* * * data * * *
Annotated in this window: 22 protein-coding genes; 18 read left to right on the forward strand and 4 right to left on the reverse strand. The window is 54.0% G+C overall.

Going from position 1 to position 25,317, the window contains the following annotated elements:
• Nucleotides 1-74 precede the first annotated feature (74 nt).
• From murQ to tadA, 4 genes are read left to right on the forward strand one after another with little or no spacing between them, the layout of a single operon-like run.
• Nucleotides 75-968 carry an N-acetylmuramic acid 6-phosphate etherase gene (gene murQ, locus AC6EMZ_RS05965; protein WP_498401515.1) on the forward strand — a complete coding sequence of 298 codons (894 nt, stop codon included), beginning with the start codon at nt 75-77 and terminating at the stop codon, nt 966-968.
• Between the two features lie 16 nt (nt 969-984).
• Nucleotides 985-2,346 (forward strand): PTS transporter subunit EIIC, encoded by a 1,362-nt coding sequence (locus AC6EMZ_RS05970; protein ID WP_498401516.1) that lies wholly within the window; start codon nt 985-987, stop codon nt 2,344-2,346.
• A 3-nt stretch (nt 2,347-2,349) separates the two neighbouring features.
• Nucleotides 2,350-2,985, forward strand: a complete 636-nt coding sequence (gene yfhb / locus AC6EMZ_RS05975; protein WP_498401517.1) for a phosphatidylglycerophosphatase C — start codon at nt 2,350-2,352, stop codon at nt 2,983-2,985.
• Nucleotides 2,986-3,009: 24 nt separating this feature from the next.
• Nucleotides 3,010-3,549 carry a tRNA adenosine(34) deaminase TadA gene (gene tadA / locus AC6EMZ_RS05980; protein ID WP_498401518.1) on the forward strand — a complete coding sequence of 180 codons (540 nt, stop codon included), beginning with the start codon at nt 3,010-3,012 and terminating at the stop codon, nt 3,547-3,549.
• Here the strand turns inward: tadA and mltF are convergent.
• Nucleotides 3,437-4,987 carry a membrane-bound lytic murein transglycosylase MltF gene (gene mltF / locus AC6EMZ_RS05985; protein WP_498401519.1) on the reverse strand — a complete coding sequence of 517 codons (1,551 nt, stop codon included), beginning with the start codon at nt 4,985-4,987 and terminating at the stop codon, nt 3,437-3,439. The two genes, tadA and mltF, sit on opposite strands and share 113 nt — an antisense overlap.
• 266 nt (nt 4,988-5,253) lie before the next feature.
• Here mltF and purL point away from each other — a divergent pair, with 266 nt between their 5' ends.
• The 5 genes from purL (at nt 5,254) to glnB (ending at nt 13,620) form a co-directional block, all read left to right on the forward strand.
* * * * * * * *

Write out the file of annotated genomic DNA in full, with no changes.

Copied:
Annotated in this window: 22 protein-coding genes; 18 read left to right on the forward strand and 4 right to left on the reverse strand. The window is 54.0% G+C overall.

Going from position 1 to position 25,317, the window contains the following annotated elements:
• Nucleotides 1-74 precede the first annotated feature (74 nt).
• From murQ to tadA, 4 genes are read left to right on the forward strand one after another with little or no spacing between them, the layout of a single operon-like run.
• Nucleotides 75-968 carry an N-acetylmuramic acid 6-phosphate etherase gene (gene murQ, locus AC6EMZ_RS05965; protein WP_498401515.1) on the forward strand — a complete coding sequence of 298 codons (894 nt, stop codon included), beginning with the start codon at nt 75-77 and terminating at the stop codon, nt 966-968.
• Between the two features lie 16 nt (nt 969-984).
• Nucleotides 985-2,346 (forward strand): PTS transporter subunit EIIC, encoded by a 1,362-nt coding sequence (locus AC6EMZ_RS05970; protein ID WP_498401516.1) that lies wholly within the window; start codon nt 985-987, stop codon nt 2,344-2,346.
• A 3-nt stretch (nt 2,347-2,349) separates the two neighbouring features.
• Nucleotides 2,350-2,985, forward strand: a complete 636-nt coding sequence (gene yfhb / locus AC6EMZ_RS05975; protein WP_498401517.1) for a phosphatidylglycerophosphatase C — start codon at nt 2,350-2,352, stop codon at nt 2,983-2,985.
• Nucleotides 2,986-3,009: 24 nt separating this feature from the next.
• Nucleotides 3,010-3,549 carry a tRNA adenosine(34) deaminase TadA gene (gene tadA / locus AC6EMZ_RS05980; protein ID WP_498401518.1) on the forward strand — a complete coding sequence of 180 codons (540 nt, stop codon included), beginning with the start codon at nt 3,010-3,012 and terminating at the stop codon, nt 3,547-3,549.
• Here the strand turns inward: tadA and mltF are convergent.
• Nucleotides 3,437-4,987 carry a membrane-bound lytic murein transglycosylase MltF gene (gene mltF / locus AC6EMZ_RS05985; protein WP_498401519.1) on the reverse strand — a complete coding sequence of 517 codons (1,551 nt, stop codon included), beginning with the start codon at nt 4,985-4,987 and terminating at the stop codon, nt 3,437-3,439. The two genes, tadA and mltF, sit on opposite strands and share 113 nt — an antisense overlap.
• 266 nt (nt 4,988-5,253) lie before the next feature.
• Here mltF and purL point away from each other — a divergent pair, with 266 nt between their 5' ends.
• The 5 genes from purL (at nt 5,254) to glnB (ending at nt 13,620) form a co-directional block, all read left to right on the forward strand.